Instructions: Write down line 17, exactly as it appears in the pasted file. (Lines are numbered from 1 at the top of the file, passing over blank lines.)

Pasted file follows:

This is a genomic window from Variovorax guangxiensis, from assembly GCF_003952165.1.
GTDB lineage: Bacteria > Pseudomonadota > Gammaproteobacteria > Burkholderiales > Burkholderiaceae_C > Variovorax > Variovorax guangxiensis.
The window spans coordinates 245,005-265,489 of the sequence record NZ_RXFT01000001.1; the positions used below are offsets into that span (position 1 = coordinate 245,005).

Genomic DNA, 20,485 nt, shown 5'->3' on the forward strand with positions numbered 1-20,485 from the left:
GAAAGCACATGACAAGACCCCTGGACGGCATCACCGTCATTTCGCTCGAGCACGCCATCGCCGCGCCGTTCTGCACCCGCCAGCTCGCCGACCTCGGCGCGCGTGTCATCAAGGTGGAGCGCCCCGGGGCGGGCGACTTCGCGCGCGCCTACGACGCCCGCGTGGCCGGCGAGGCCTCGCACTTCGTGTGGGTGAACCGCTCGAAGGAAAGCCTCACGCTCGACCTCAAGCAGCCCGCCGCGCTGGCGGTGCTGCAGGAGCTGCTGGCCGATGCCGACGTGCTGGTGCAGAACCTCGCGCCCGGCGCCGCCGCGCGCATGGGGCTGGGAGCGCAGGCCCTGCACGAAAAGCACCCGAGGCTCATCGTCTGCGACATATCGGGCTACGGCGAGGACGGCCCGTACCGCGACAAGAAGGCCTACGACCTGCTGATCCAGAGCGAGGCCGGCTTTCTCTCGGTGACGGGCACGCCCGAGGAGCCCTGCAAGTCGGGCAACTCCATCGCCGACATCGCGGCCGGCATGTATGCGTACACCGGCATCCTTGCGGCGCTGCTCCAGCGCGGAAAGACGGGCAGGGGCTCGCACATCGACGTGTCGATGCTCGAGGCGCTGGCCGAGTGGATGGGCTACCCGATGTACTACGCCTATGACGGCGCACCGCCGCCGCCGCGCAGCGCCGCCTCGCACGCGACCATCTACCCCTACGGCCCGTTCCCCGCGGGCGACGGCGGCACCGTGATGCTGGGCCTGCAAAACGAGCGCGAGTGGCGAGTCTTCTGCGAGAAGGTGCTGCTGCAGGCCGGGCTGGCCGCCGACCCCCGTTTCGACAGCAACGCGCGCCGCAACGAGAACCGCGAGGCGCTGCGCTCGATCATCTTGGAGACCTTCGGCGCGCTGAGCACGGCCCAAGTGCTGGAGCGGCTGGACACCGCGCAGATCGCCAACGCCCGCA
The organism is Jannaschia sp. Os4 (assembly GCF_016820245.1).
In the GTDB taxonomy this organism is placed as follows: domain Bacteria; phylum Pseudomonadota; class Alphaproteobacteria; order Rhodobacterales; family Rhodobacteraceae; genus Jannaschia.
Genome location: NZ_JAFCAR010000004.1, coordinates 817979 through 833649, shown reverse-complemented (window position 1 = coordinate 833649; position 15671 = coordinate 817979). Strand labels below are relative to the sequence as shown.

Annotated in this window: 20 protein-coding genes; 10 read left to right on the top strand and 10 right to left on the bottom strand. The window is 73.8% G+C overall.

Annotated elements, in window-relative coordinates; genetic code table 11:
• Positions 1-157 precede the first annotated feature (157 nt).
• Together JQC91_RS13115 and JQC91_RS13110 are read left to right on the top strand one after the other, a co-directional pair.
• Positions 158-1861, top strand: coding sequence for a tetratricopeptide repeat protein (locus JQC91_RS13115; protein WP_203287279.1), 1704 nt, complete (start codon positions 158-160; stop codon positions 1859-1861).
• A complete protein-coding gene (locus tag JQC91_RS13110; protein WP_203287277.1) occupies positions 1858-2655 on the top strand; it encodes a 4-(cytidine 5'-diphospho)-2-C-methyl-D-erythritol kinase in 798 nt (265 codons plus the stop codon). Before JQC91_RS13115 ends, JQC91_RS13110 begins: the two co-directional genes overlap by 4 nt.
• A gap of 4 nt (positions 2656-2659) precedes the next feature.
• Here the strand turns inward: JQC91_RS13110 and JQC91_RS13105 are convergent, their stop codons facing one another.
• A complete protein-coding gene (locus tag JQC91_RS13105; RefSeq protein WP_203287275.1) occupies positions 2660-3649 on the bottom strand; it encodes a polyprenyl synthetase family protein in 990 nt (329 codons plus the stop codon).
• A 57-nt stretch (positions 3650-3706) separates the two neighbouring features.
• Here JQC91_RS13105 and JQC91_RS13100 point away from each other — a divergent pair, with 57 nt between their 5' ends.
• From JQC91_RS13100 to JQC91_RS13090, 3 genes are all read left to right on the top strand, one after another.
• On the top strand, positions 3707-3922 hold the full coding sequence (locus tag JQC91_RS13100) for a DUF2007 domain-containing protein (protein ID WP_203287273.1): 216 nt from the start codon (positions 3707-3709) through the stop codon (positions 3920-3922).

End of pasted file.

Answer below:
• A complete protein-coding gene (locus tag JQC91_RS13105; RefSeq protein WP_203287275.1) occupies positions 2660-3649 on the bottom strand; it encodes a polyprenyl synthetase family protein in 990 nt (329 codons plus the stop codon).